Terminator – A Terminal Emulator to Manage Multiple Terminal Windows on Linux

Terminator is a Linux terminal emulator, which is released under General Public License and is available for GNU/Linux operating systems. The application program lets you use multiple splitted and resized terminals, all at once on a single screen similar to the tmux terminal multiplexer.

[ You might also like: How to Use Tmux to Access Multiple Terminals in One Window ]

How it is Different

Having multiple Gnome Terminal in one window in a very flexible manner is a plus for Linux nerds.

Who Should Use It

Terminator is aimed at those who normally arrange lots of terminals near each other, but don’t want to use a frame-based window manager.

What are its Features

  • Automatically logs all the terminal sessions.
  • Drag and Drop feature for text and URLs.
  • Horizontal scrolling is supported.
  • Find, a function to search for any specific text within the terminal.
  • Support for UTF­8.
  • Intelligent Quit – It knows about the running process if any.
  • Vertical scrolling is convenient.
  • Freedom of use, General Public License.
  • Support for Tab-based Browsing.
  • Portal ­ written in Python.
  • Platform – Support for GNU/Linux Platform.

Installation of Terminator Emulator on Linux

On most of the standard Linux Distributions, the terminator version is available in the repository and can be installed using package manager as shown.

$ sudo apt-get install terminator [On Debian, Ubuntu and Mint]
$ sudo yum install terminator [On RHEL/CentOS/Fedora and Rocky Linux/AlmaLinux]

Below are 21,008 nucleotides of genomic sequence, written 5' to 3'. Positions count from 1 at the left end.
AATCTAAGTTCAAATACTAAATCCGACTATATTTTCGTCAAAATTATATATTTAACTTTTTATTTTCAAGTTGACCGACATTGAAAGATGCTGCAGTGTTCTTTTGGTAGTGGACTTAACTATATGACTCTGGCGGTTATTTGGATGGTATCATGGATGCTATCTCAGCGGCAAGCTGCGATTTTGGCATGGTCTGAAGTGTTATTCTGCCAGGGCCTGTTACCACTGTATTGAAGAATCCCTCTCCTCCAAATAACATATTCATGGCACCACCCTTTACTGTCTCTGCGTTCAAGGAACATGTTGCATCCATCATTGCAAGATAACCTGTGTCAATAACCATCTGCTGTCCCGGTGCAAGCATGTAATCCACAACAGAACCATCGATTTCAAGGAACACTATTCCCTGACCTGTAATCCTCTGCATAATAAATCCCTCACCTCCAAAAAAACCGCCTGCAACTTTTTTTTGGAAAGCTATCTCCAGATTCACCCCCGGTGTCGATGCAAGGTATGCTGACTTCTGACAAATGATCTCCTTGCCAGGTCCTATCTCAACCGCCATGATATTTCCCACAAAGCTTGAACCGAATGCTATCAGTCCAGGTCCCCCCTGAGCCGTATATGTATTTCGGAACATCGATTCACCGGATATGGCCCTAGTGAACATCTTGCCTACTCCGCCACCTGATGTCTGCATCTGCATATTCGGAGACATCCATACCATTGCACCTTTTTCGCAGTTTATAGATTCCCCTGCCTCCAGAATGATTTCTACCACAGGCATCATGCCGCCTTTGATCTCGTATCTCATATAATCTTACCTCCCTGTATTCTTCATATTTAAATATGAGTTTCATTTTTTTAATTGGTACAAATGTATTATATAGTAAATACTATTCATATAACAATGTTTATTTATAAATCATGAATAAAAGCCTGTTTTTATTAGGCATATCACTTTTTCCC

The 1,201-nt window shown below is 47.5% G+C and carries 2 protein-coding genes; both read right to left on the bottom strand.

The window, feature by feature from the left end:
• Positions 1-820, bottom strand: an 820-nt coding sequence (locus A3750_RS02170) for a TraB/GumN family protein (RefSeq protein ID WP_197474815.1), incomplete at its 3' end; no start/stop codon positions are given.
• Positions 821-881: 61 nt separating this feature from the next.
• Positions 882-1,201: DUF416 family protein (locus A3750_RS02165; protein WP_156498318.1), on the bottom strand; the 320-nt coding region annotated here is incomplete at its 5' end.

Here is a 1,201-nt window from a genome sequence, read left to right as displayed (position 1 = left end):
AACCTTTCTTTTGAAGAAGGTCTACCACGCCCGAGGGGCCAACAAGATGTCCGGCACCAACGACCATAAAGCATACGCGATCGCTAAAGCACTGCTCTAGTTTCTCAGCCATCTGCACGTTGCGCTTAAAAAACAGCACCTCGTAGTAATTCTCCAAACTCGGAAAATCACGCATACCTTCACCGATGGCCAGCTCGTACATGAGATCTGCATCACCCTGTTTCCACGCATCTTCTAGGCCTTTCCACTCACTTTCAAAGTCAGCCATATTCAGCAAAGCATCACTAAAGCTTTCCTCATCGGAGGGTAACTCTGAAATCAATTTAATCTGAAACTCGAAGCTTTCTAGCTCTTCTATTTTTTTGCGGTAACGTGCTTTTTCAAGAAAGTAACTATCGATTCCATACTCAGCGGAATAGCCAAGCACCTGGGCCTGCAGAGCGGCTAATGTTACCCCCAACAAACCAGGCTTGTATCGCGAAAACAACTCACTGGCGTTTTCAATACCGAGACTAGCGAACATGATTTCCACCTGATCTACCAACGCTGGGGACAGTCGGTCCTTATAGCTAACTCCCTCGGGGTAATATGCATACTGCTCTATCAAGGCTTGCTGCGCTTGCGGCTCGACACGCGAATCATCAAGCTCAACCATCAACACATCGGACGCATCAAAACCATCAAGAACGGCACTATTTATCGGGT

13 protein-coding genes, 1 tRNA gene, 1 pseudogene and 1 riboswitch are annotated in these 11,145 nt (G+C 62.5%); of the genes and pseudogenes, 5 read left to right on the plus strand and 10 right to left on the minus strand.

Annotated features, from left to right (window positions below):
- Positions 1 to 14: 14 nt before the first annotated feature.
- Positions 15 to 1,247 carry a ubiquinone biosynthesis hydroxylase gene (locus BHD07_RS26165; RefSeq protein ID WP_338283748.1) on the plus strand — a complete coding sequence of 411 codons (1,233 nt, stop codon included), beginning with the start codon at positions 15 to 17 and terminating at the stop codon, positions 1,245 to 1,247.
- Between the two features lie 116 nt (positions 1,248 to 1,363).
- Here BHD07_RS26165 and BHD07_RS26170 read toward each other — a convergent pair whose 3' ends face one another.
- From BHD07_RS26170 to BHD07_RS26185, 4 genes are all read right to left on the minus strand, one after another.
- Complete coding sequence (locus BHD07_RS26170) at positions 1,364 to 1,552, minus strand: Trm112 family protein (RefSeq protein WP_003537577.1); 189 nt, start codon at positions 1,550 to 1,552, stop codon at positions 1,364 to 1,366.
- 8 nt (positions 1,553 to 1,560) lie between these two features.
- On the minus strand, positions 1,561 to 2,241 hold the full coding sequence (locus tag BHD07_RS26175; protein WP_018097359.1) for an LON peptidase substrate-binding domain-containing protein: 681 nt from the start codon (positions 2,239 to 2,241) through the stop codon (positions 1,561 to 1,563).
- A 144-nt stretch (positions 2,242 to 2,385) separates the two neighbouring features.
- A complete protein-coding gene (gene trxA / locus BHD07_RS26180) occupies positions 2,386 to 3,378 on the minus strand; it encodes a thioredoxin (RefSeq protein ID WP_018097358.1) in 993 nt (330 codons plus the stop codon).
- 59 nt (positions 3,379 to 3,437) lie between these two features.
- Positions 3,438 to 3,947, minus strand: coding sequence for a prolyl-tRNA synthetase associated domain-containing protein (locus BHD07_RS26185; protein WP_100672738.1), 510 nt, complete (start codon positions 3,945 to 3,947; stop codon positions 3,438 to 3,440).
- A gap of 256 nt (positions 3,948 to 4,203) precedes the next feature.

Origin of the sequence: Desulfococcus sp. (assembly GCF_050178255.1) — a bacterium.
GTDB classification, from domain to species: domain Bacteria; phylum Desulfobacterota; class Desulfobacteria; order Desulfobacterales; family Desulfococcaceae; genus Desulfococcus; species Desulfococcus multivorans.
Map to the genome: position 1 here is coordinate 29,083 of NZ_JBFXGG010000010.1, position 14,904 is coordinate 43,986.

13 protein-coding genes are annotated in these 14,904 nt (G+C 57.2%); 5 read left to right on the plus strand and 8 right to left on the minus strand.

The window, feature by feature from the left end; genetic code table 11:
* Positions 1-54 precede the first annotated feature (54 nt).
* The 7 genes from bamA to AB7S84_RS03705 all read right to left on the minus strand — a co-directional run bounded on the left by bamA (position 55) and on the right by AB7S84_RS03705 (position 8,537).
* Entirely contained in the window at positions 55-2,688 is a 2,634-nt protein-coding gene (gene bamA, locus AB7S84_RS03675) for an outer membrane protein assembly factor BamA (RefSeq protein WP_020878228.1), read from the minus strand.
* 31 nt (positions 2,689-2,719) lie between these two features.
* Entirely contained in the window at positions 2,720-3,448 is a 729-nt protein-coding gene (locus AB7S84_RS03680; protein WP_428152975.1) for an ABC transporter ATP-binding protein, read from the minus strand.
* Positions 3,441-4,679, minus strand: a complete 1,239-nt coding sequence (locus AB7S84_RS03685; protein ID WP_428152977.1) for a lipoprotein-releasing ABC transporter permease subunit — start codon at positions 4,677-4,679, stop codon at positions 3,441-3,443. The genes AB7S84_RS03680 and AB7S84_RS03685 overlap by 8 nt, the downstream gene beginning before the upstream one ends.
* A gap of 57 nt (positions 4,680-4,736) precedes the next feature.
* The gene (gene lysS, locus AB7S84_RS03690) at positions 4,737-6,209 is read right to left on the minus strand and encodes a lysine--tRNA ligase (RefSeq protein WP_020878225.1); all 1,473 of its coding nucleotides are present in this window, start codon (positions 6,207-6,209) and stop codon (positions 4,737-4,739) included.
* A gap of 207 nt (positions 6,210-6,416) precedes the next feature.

$ sudo emerge -a x11-terms/terminator [On Gentoo Linux]
$ sudo pacman -S terminator [On Arch Linux]
$ sudo zypper install terminator [On OpenSUSE] 

How to use Terminator

Run the “terminator” command in the terminal to use it. Once, you fire the command you will see a screen similar to below.

Terminator Terminal Window
Terminator Terminal Window

Terminal Emulator Keyboard Shortcuts

To get the most out of Terminator it is crucial to know the key bindings to control. The default shortcut keys that I use most are shown below.

  • Split Linux Terminal Horizontally – Ctrl+Shift+O
Split Linux Terminal Window
Split Linux Terminal Window
  • Split Linux Terminal Vertically – Ctrl+Shift+E
Split Linux Terminal Vertically
Split Linux Terminal Vertically
  • Move Parent Dragbar Right – Ctrl+Shift+Right_Arrow_key
  • Move Parent Dragbar Left – Ctrl+Shift+Left_Arrow_key
  • Move Parent Dragbar Up – Ctrl+Shift+Up_Arrow_key
  • Move Parent Dragbar Down – Ctrl+Shift+Down_Arrow_key
  • Hide/Show Scrollbar – Ctrl+Shift+s
Hide Linux Terminal Scrollbar
Hide Linux Terminal Scrollbar

Note: Check the hidden scrollbar above, it can again be made visible using the same above key combination.

  • Search for a Keyword – Ctrl+Shift+f
  • Move to Next Terminal – Ctrl+Shift+N or Ctrl+Tab
Switch Linux Terminal Window
Switch Linux Terminal Window

Terminator Keyboard Shortcuts

There are several terminator keyboard shortcuts available:

  • Move to the Above Terminal – Alt+Up_Arrow_Key
  • Move to the Below Terminal – Alt+Down_Arrow_Key
  • Move to the Left Terminal – Alt+Left_Arrow_Key
  • Move to the Right Terminal – Alt+Right_Arrow_Key
  • Copy a text to clipboard – Ctrl+Shift+c
  • Paste a text from Clipboard – Ctrl+Shift+v
  • Close the Current Terminal – Ctrl+Shift+w
  • Quit the Terminator – Ctrl+Shift+q
  • Toggle Between Terminals – Ctrl+Shift+x
  • Open New Tab – Ctrl+Shift+t
  • Move to Next Tab – Ctrl+page_Down
  • Move to Previous Tab – Ctrl+Page_up
  • Increase Font size – Ctrl+(+)
  • Decrease Font Size – Ctrl+(­)
  • Reset Font Size to Original – Ctrl+0
  • Toggle Full-Screen Mode – F11
  • Reset Terminal – Ctrl+Shift+R
  • Reset Terminal and Clear Window – Ctrl+Shift+G
  • Remove all the terminal grouping – Super+Shift+t
  • Group all Terminal into one – Super+g

Note: Super is a key with the windows logo right of left CTRL.

That’s all for now. Don’t forget to provide us with your valuable feedback in the comment section.

Posted by Contributor